Because of various health issues, Harley Gould-Kinney, 9, of Lake City has been in and out of Wolfson Children’s Hospital, Nemours Children’s Specialty Care and Ronald McDonald House Charities Jacksonville.

 

But she and her mother and sister made a special trip to Wolfson on Friday just to meet two members of Harley’s second favorite bird species — penguins — and attend the local launch of San Diego Zoo Kids Channel.


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The closed-circuit adventure television channel allows patients at Wolfson, Nemours and Ronald McDonald House to see and learn about wildlife without leaving their rooms.

Harley viewed the channel during an earlier hospital visit and was thrilled. “It’s so cool; it’s wonderful,” she said. “I’m not able to see animals at the zoo so this makes me feel like I am there. It makes me take my mind off being sick.”

That’s the goal, said Veronica Scott-Fulton, Wolfson vice president of operations and patient services. “We always have in the front of our minds the spirit of our kids. Part of our job is to allay their fears, their anxiety,” she said.

Hospital and Ronald McDonald House staff said they already knew the healing power that therapy animals can have on patients. So the collaboration with the San Diego Zoo and the Jacksonville Zoo and Gardens, which is one of the zoos featured on the channel, was welcomed, she said.

“It is a dream come true for us to have this kind of programming,” said Diane Boyle, executive director of the Ronald McDonald House, which provides lodging and other services to families of critically ill and seriously injured children.

San Diego Zoo Kids Channel is a commercial-free, 24-hour-a-day channel that features animals in zoos and aquariums. The channel is in 85 facilities in 27 states and in four countries, according to Debra Erickson, global marketing director for San Diego Zoo.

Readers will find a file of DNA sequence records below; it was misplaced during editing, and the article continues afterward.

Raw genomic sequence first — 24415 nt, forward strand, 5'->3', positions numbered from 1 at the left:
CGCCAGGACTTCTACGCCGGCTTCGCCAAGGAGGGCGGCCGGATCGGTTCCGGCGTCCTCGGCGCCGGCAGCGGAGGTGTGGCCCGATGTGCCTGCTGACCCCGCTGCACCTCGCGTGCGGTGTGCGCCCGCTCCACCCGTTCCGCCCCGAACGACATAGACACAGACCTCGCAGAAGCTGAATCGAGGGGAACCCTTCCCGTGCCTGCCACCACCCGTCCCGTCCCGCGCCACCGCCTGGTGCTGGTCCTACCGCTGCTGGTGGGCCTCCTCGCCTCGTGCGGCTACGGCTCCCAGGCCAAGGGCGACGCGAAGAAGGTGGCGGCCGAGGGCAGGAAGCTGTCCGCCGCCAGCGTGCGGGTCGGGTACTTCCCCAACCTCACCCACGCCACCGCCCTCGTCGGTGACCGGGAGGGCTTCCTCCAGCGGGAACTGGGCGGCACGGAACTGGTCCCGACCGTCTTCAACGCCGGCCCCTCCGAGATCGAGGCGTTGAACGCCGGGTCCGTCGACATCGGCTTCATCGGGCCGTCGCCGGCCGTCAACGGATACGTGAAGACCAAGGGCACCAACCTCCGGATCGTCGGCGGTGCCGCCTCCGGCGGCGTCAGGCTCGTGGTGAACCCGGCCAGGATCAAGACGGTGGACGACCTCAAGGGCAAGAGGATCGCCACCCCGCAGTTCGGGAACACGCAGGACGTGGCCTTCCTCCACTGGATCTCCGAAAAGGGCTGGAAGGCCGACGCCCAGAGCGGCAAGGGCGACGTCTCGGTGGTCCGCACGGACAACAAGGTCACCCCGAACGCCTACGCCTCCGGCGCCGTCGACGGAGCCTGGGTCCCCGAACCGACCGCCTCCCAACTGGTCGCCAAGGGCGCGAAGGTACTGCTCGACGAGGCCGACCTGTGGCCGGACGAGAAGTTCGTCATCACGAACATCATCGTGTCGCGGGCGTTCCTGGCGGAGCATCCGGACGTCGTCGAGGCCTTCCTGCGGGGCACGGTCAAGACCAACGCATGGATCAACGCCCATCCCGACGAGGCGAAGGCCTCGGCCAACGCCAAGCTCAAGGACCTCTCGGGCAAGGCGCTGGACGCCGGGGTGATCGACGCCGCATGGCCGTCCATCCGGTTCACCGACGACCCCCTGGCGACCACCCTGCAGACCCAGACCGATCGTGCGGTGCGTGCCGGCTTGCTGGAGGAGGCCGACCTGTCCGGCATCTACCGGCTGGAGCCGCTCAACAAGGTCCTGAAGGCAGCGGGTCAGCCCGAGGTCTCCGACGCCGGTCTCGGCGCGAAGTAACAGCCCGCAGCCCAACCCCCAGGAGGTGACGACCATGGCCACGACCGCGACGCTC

Denny Sanford, a Sioux Falls, S.D., philanthropist, funded development but asked that it spread worldwide via collaborations with zoos and local donors, Erickson said.

As facilities have signed on, the “healing properties of animals” — even on a television screen — have become evident, she said.

One girl was hospitalized and facing a leg amputation because of infection. She was depressed and would not talk to caregivers or her family. But when the channel came on, she “perked up,” Erickson said. When her leg had to be amputated, the girl said she would be OK because “animals lose their legs all the time and they are okay,” Erickson said.

“I could tell you so many stories about so many kids,” she said.

Plans for the collaboration have been under way for two years, said Jacksonville Zoo executive director Tony Vecchio. The Alfred I. DuPont Foundation sponsored the channel locally, he said.

On Friday, two of the zoo’s Magellanic penquins — C.J. and Sharky — ably represented all the animals featured on the channel, as a contingent of current and past Wolfson, Nemours and Ronald McDonald patients converged around them.

Harley’s favorite bird is the American bald eagle, but she said she was enchanted by the penguins just the same.

“They are amazing,” she said.

Beth Reese Cravey: (904) 359-4109